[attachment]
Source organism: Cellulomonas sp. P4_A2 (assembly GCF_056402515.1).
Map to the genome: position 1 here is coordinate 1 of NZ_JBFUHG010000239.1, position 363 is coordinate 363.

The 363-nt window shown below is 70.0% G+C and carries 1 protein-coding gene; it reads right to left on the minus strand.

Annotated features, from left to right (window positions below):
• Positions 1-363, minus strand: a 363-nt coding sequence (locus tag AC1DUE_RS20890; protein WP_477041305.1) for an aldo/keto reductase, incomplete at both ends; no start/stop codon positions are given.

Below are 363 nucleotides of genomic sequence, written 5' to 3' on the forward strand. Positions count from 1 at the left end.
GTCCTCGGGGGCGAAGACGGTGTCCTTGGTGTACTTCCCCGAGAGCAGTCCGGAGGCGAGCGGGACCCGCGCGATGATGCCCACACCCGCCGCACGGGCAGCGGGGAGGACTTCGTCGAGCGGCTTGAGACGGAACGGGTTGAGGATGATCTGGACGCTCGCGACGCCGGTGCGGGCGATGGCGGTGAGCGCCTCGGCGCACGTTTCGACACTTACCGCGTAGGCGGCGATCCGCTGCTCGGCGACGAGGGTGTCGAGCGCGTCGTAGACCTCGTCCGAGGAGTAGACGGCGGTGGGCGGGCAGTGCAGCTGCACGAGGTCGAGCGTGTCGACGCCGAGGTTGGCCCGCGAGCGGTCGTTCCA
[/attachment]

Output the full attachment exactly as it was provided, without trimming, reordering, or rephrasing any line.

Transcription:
Source organism: Cellulomonas sp. P4_A2 (assembly GCF_056402515.1).
Map to the genome: position 1 here is coordinate 1 of NZ_JBFUHG010000239.1, position 363 is coordinate 363.

The 363-nt window shown below is 70.0% G+C and carries 1 protein-coding gene; it reads right to left on the minus strand.

Annotated features, from left to right (window positions below):
• Positions 1-363, minus strand: a 363-nt coding sequence (locus tag AC1DUE_RS20890; protein WP_477041305.1) for an aldo/keto reductase, incomplete at both ends; no start/stop codon positions are given.

Below are 363 nucleotides of genomic sequence, written 5' to 3' on the forward strand. Positions count from 1 at the left end.
GTCCTCGGGGGCGAAGACGGTGTCCTTGGTGTACTTCCCCGAGAGCAGTCCGGAGGCGAGCGGGACCCGCGCGATGATGCCCACACCCGCCGCACGGGCAGCGGGGAGGACTTCGTCGAGCGGCTTGAGACGGAACGGGTTGAGGATGATCTGGACGCTCGCGACGCCGGTGCGGGCGATGGCGGTGAGCGCCTCGGCGCACGTTTCGACACTTACCGCGTAGGCGGCGATCCGCTGCTCGGCGACGAGGGTGTCGAGCGCGTCGTAGACCTCGTCCGAGGAGTAGACGGCGGTGGGCGGGCAGTGCAGCTGCACGAGGTCGAGCGTGTCGACGCCGAGGTTGGCCCGCGAGCGGTCGTTCCA